More than half of India’s high-speed internet users face connectivity issues regularly

70% users were willing to switch provider for better quality, service or price


More than half the high-speed internet users in India say they have issues with their broadband connections and are getting speeds much lower than what they were promised. In fact, as much as one in 5 broadband/fiber/DSL subscribers say they face three or even more issues of connection disruption every month, according to a survey by LocalCircles, released Thursday morning.

The findings come even as Ookla, virtually the global standards keeper in internet speeds, announced last week that India’s internet speeds had improved impressively, moving up as much as 72 places to No.47 — better than even Japan and the UK.

However, the ground reality might just be a tad starker.

LocalCircles surveyed more than half a lakh users from more than 300 districts across the country to find out that even as the two leading operators, Bharti Airtel and Reliance Jio had launched fixed wireless access service in areas were wired broadband was not possible, ‘innumerable subscribers to broadband and fiber services in many cities continue to grapple with poor or unsatisfactory broadband and fiber connectivity and other disruption in services,’ according to a LocalCircles statement. Hundreds of complaints were received each month over the last six months, it added.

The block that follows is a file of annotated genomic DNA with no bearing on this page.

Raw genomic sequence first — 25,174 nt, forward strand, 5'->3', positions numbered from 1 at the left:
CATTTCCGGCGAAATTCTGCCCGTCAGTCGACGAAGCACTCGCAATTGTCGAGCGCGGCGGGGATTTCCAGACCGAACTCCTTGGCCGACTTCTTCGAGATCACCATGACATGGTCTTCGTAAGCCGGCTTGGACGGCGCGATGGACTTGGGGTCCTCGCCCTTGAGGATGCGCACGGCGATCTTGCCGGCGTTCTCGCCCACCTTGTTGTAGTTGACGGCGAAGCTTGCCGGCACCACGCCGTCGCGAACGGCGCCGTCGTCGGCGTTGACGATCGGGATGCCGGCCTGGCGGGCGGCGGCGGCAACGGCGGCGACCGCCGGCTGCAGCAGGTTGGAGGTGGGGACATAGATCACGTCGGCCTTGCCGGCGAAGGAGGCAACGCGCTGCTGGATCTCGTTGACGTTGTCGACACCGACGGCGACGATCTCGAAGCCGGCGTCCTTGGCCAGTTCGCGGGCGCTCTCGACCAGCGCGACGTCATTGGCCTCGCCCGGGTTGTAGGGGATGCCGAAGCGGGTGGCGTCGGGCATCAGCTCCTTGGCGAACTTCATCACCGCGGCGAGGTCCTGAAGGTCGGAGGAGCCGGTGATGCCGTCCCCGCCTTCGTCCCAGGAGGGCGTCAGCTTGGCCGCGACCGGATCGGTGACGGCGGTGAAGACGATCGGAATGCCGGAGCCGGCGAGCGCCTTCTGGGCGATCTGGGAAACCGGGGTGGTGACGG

The survey found that 56 per cent broadband/fiber/DSL users have had problems with their connections — getting connection disruption issues or getting speeds lower than what they were promised. Data showed that 19 per cent faced frequent disruption, while 37 per cent respondents said the speed they get was much lower than what they were paying for. Forty-six per cent say that their complaint is often resolved only after 24 hours. In fact, the survey also indicated that as much as 70 per cent users surveyed were willing to switch to an alternate service provider for better quality, service or price.

Intriguingly, at least 3 per cent said they felt their router was being used by someone else, as random websites opened up while trying to access the internet, bringing into question the low quality of security many of the broadband connections in India offer.

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